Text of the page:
It looks like we’ve gotten one step closer to science fiction becoming reality with a team from UCLA and the research institute SRI International creating artificial muscles that outperform human ones. Researchers say the new material is up to 10 times more flexible than biological muscles with the ability to generate more force. As thin as human hair and about as light, the high-performance dielectric elastomer (PHDE) film gets stacked between electrodes and the film layers together behave like natural muscles, generating enough energy to power sensors and small robots.
What are the potential uses for the muscles? UCLA’s Professor Qibing Pei says, “This flexible, versatile and efficient actuator could open the gates for artificial muscles in new generations of robots, or in sensors and wearable tech that can more accurately mimic or even improve humanlike motion and capabilities.” This could include wearables with a sense of touch, worn over the skin or as support in the case of artificial limbs.
Material that’s soft, pliable, and capable of withstanding strain while delivering mechanical output is nothing new; dielectric elastomers (DEs) have been around since the late 90s. But most DEs are made from either silicone or acrylic. Silicone DEs don’t hold up as well under high strain, and while acrylic DEs fare better under strain, they’re less flexible than the new PHDEs, which are an improvement on the acrylic-based DEs. The power of DEs and PHDEs is that they can be used as actuators, enabling the operation of machines by converting electric energy into mechanical work.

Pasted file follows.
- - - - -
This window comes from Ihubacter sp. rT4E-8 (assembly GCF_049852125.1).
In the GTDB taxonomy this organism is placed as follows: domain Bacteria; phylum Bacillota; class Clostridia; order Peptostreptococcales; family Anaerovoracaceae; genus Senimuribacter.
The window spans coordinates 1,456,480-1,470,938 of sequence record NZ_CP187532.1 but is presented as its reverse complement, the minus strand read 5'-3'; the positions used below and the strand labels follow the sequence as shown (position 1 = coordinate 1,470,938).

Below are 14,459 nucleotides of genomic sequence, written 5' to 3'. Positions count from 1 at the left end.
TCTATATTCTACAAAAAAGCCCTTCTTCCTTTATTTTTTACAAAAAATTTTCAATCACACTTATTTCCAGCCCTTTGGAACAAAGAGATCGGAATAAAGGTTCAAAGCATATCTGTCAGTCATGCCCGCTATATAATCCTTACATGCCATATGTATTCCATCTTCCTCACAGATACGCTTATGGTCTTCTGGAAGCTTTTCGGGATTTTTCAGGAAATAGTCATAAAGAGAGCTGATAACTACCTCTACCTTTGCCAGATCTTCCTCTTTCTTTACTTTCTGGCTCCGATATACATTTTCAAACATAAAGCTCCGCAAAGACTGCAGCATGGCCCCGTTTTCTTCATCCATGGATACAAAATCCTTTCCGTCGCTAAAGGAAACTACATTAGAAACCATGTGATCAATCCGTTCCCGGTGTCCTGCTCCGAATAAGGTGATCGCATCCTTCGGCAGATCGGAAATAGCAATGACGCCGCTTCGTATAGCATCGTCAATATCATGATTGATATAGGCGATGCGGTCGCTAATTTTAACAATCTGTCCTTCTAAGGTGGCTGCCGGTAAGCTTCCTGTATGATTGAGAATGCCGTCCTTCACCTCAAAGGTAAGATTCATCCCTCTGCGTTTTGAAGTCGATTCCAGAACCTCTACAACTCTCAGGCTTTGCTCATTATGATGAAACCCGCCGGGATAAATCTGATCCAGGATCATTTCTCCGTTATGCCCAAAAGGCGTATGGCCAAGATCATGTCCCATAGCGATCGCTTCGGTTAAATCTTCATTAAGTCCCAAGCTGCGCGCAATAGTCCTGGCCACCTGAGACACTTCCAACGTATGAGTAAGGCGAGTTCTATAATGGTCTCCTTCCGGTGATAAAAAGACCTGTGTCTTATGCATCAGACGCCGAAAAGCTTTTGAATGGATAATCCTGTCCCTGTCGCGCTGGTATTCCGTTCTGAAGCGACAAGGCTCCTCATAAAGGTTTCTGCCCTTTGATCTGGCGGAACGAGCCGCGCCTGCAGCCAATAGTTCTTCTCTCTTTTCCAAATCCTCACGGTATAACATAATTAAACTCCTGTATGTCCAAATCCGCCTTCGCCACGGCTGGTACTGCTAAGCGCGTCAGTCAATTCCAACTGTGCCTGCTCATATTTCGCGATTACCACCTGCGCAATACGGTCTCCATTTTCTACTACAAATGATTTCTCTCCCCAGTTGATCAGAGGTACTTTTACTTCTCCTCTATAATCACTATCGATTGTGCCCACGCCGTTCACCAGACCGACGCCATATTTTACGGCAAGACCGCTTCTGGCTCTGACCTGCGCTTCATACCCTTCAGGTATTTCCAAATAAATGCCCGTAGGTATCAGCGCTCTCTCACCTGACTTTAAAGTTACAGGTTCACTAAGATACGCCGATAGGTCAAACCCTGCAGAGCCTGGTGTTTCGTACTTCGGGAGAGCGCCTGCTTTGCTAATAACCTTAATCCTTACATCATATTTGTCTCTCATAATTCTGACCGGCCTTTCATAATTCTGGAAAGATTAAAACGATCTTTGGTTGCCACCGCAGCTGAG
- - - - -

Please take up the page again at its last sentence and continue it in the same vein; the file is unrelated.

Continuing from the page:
What can these new PHDE actuators do? Researches showed that the material can toss a ball that’s 20 times the weight of the films, expand and contract in response to an electric current, and they have the ability to bend, wind, and spin with flexibility that mimics the movement of spider legs. This gives us a glimpse into how these artificial muscles may move among us in the future.